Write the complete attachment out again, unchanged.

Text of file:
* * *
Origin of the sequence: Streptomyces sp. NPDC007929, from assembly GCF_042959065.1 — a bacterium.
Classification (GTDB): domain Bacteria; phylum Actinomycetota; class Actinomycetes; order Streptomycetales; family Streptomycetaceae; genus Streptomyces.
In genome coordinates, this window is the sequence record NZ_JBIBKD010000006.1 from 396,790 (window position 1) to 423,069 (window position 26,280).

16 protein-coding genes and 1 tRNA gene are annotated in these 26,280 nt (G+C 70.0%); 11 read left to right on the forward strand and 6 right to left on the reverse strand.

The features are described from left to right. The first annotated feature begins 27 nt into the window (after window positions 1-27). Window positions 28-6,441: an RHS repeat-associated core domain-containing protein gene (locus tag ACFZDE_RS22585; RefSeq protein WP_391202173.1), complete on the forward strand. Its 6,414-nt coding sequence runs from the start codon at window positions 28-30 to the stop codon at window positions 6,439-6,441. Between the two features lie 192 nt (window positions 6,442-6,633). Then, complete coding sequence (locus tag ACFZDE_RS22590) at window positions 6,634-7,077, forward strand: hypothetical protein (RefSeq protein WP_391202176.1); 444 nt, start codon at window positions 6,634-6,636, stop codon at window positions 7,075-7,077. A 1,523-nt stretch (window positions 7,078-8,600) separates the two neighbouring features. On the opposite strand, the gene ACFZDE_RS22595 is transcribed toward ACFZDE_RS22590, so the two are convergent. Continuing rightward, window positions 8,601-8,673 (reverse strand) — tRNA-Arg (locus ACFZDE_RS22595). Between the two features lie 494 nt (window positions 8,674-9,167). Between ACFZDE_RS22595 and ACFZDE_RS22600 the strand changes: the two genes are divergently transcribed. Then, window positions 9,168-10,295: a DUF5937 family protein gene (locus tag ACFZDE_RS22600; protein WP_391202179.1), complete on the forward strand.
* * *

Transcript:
Origin of the sequence: Streptomyces sp. NPDC007929, from assembly GCF_042959065.1 — a bacterium.
Classification (GTDB): domain Bacteria; phylum Actinomycetota; class Actinomycetes; order Streptomycetales; family Streptomycetaceae; genus Streptomyces.
In genome coordinates, this window is the sequence record NZ_JBIBKD010000006.1 from 396,790 (window position 1) to 423,069 (window position 26,280).

16 protein-coding genes and 1 tRNA gene are annotated in these 26,280 nt (G+C 70.0%); 11 read left to right on the forward strand and 6 right to left on the reverse strand.

The features are described from left to right. The first annotated feature begins 27 nt into the window (after window positions 1-27). Window positions 28-6,441: an RHS repeat-associated core domain-containing protein gene (locus tag ACFZDE_RS22585; RefSeq protein WP_391202173.1), complete on the forward strand. Its 6,414-nt coding sequence runs from the start codon at window positions 28-30 to the stop codon at window positions 6,439-6,441. Between the two features lie 192 nt (window positions 6,442-6,633). Then, complete coding sequence (locus tag ACFZDE_RS22590) at window positions 6,634-7,077, forward strand: hypothetical protein (RefSeq protein WP_391202176.1); 444 nt, start codon at window positions 6,634-6,636, stop codon at window positions 7,075-7,077. A 1,523-nt stretch (window positions 7,078-8,600) separates the two neighbouring features. On the opposite strand, the gene ACFZDE_RS22595 is transcribed toward ACFZDE_RS22590, so the two are convergent. Continuing rightward, window positions 8,601-8,673 (reverse strand) — tRNA-Arg (locus ACFZDE_RS22595). Between the two features lie 494 nt (window positions 8,674-9,167). Between ACFZDE_RS22595 and ACFZDE_RS22600 the strand changes: the two genes are divergently transcribed. Then, window positions 9,168-10,295: a DUF5937 family protein gene (locus tag ACFZDE_RS22600; protein WP_391202179.1), complete on the forward strand.